In Peer Production, the Interests of Capitalists and Entrepreneurs Are No Longer Aligned
Excerpts from a great post by the Anomalous Presumptions, at http://jed.jive.com/?p=23
On the difference between capitalists and entrepreneurs
The author argues that “incentives of entrepreneurs (whether they work for free, get consulting fees, or go public and become billionaires) and capitalists (who want to get a return on something they own) diverge in situations that are mainly coordinated through non-monetary incentives.”
For example, Linus Torvalds is a great entrepreneur, and his management of the Linux community has been a key factor in the success of Linux. Success to an entrepreneur is coordinating social activity to create a new, self-sustaining social process. Entrepreneurship is essential to peer production, and successful entrepreneurs become “rock stars” in the peer production world. A capitalist, by contrast, wants to get a return on something they own, such as money, a domain name, a patent, or a catalog of copyrighted works. A pure capitalist wants to maximize their return while minimizing the complexity of their actual business; in a pure capitalist scenario, coordination, production and thus entrepreneurship is overhead. Ideally, as a pure capitalist you just get income on an asset without having to manage a business.
The problem for capitalists in peer production is that typically there is no way to get a return on ownership. Linus Torvalds doesn’t own the Linux source code, Jimmy Wales doesn’t own the text of Wikipedia, etc. These are not just an incidental facts, they are at the core of the social phenomenon of peer production. A capitalist may benefit indirectly, for a while, from peer production, but the whole trend of the process is against returns on ownership per se.”
On the difference between for profit and for benefit
“Historically, entrepreneurship is associated with creating a profitable enterprise. In peer production, the idea of profit also splits into two concepts that are fairly independent, and are sometimes opposed to each other.
The classical idea of profit is monetary and is closely associated with the rate of (monetary) return on assets. This is obviously very much aligned with capitalist incentives. Entrepreneurs operating within this scenario create something valuable (typically a new business), own at least a large share of it, and profit from their return on the business as an asset.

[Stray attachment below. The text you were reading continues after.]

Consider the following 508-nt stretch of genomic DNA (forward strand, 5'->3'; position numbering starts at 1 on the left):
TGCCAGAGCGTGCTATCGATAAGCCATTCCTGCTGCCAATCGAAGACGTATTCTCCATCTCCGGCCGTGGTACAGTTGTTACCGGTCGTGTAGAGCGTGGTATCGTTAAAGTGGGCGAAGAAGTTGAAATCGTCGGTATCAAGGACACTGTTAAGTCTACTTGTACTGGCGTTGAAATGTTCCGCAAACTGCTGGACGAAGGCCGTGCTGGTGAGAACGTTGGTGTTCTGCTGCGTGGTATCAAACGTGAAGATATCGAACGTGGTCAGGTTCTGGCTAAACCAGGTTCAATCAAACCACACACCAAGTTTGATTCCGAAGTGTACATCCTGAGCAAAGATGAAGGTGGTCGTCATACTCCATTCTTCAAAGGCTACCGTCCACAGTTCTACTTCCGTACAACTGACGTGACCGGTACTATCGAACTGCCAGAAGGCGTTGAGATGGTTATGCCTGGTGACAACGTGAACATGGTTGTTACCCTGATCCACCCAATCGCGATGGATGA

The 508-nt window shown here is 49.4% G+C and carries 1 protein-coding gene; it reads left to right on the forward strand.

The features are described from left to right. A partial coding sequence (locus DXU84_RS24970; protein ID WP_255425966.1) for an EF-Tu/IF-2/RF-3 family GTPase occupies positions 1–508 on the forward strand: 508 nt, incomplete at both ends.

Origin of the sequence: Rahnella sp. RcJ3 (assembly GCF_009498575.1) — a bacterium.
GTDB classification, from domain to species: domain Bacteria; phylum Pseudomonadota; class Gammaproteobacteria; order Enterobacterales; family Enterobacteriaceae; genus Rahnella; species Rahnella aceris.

The peer production equivalent of profit is creating a self-sustaining social entity that delivers value to participants. Typically the means are the same as those used by any classical entrepreneur: creating a product, publicizing the product, recruiting contributors, acquiring resources, generating support from larger organizations (legal, political, and sometimes financial), etc. Before widespread peer production, the entrepreneur’s and capitalist’s definitions of success were typically congruent, because growing a business required capital, and gaining access to capital required providing a competitive return. So classical profit was usually required to build a self-sustaining business entity.
The change that enables widespread peer production is that today, an entity can become self-sustaining, and even grow explosively, with very small amounts of capital. As a result it doesn’t need to trade ownership for capital, and so it doesn’t need to provide any return on investment.
There are examples where a dying business becomes a successful peer-production entity. The transformation of Netscape’s dying browser business into the successful Mozilla open source project is perhaps the clearest case. Note that while Netscape could not make enough profit from its browser to satisfy its owners, the Mozilla foundation is able to generate more than enough income to sustain its work and even fund other projects. However this income could not make Mozilla a (classically) profitable business, because wouldn’t come close to paying for all the contributions made by volunteers and other companies. “
Historically many benefits of entrepreneurship have been used to justify capitalism. However, we are beginning to see that in some cases we can have the benefits of a free market and entrepreneurship, while avoiding the social costs imposed by ensuring returns to property owners. The current battles over intellectual property rights are just the beginning of a much larger conflict about how to handle a broad shift from centralized, high capital production to decentralized, low capital production." (http://jed.jive.com/?p=23)